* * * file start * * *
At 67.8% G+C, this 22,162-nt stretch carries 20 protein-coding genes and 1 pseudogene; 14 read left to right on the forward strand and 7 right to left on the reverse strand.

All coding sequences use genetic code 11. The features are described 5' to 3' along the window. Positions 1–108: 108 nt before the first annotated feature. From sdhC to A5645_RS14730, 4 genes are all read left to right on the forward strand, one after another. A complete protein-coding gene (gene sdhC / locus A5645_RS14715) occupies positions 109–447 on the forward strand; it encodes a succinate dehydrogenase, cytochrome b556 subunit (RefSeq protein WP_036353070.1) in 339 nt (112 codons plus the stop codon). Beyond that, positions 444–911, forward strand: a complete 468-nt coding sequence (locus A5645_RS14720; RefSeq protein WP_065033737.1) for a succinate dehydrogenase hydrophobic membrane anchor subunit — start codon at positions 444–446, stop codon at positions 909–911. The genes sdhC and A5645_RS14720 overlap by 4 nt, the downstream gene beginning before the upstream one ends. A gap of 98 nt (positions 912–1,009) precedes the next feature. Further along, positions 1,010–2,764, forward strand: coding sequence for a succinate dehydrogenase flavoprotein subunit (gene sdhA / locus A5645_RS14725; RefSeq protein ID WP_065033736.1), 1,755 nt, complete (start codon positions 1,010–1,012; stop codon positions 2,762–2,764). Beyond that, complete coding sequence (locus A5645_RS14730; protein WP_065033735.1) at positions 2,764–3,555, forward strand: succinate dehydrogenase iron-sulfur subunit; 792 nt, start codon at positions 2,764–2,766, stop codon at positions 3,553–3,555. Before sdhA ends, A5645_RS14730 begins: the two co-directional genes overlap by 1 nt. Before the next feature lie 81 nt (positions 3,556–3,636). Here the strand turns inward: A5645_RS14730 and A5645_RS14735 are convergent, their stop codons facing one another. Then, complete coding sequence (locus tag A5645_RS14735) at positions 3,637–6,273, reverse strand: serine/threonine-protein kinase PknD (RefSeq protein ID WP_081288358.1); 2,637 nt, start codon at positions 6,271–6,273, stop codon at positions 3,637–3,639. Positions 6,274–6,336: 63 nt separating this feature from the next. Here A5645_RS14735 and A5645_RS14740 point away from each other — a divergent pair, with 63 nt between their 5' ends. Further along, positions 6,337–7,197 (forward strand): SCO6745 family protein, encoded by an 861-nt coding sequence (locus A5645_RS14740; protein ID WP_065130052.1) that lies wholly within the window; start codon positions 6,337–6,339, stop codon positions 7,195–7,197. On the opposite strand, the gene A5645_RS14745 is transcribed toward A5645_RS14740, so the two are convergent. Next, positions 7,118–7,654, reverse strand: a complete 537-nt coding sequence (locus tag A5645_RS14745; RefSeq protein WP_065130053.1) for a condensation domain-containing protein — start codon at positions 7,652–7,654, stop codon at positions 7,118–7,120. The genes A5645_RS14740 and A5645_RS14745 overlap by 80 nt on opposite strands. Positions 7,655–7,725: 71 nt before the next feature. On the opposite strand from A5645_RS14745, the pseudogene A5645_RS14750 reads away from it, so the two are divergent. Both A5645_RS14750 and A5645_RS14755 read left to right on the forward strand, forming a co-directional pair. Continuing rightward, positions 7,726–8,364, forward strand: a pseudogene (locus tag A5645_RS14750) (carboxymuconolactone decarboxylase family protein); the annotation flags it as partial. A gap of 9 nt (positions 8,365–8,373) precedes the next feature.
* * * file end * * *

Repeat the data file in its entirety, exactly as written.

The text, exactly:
At 67.8% G+C, this 22,162-nt stretch carries 20 protein-coding genes and 1 pseudogene; 14 read left to right on the forward strand and 7 right to left on the reverse strand.

All coding sequences use genetic code 11. The features are described 5' to 3' along the window. Positions 1–108: 108 nt before the first annotated feature. From sdhC to A5645_RS14730, 4 genes are all read left to right on the forward strand, one after another. A complete protein-coding gene (gene sdhC / locus A5645_RS14715) occupies positions 109–447 on the forward strand; it encodes a succinate dehydrogenase, cytochrome b556 subunit (RefSeq protein WP_036353070.1) in 339 nt (112 codons plus the stop codon). Beyond that, positions 444–911, forward strand: a complete 468-nt coding sequence (locus A5645_RS14720; RefSeq protein WP_065033737.1) for a succinate dehydrogenase hydrophobic membrane anchor subunit — start codon at positions 444–446, stop codon at positions 909–911. The genes sdhC and A5645_RS14720 overlap by 4 nt, the downstream gene beginning before the upstream one ends. A gap of 98 nt (positions 912–1,009) precedes the next feature. Further along, positions 1,010–2,764, forward strand: coding sequence for a succinate dehydrogenase flavoprotein subunit (gene sdhA / locus A5645_RS14725; RefSeq protein ID WP_065033736.1), 1,755 nt, complete (start codon positions 1,010–1,012; stop codon positions 2,762–2,764). Beyond that, complete coding sequence (locus A5645_RS14730; protein WP_065033735.1) at positions 2,764–3,555, forward strand: succinate dehydrogenase iron-sulfur subunit; 792 nt, start codon at positions 2,764–2,766, stop codon at positions 3,553–3,555. Before sdhA ends, A5645_RS14730 begins: the two co-directional genes overlap by 1 nt. Before the next feature lie 81 nt (positions 3,556–3,636). Here the strand turns inward: A5645_RS14730 and A5645_RS14735 are convergent, their stop codons facing one another. Then, complete coding sequence (locus tag A5645_RS14735) at positions 3,637–6,273, reverse strand: serine/threonine-protein kinase PknD (RefSeq protein ID WP_081288358.1); 2,637 nt, start codon at positions 6,271–6,273, stop codon at positions 3,637–3,639. Positions 6,274–6,336: 63 nt separating this feature from the next. Here A5645_RS14735 and A5645_RS14740 point away from each other — a divergent pair, with 63 nt between their 5' ends. Further along, positions 6,337–7,197 (forward strand): SCO6745 family protein, encoded by an 861-nt coding sequence (locus A5645_RS14740; protein ID WP_065130052.1) that lies wholly within the window; start codon positions 6,337–6,339, stop codon positions 7,195–7,197. On the opposite strand, the gene A5645_RS14745 is transcribed toward A5645_RS14740, so the two are convergent. Next, positions 7,118–7,654, reverse strand: a complete 537-nt coding sequence (locus tag A5645_RS14745; RefSeq protein WP_065130053.1) for a condensation domain-containing protein — start codon at positions 7,652–7,654, stop codon at positions 7,118–7,120. The genes A5645_RS14740 and A5645_RS14745 overlap by 80 nt on opposite strands. Positions 7,655–7,725: 71 nt before the next feature. On the opposite strand from A5645_RS14745, the pseudogene A5645_RS14750 reads away from it, so the two are divergent. Both A5645_RS14750 and A5645_RS14755 read left to right on the forward strand, forming a co-directional pair. Continuing rightward, positions 7,726–8,364, forward strand: a pseudogene (locus tag A5645_RS14750) (carboxymuconolactone decarboxylase family protein); the annotation flags it as partial. A gap of 9 nt (positions 8,365–8,373) precedes the next feature.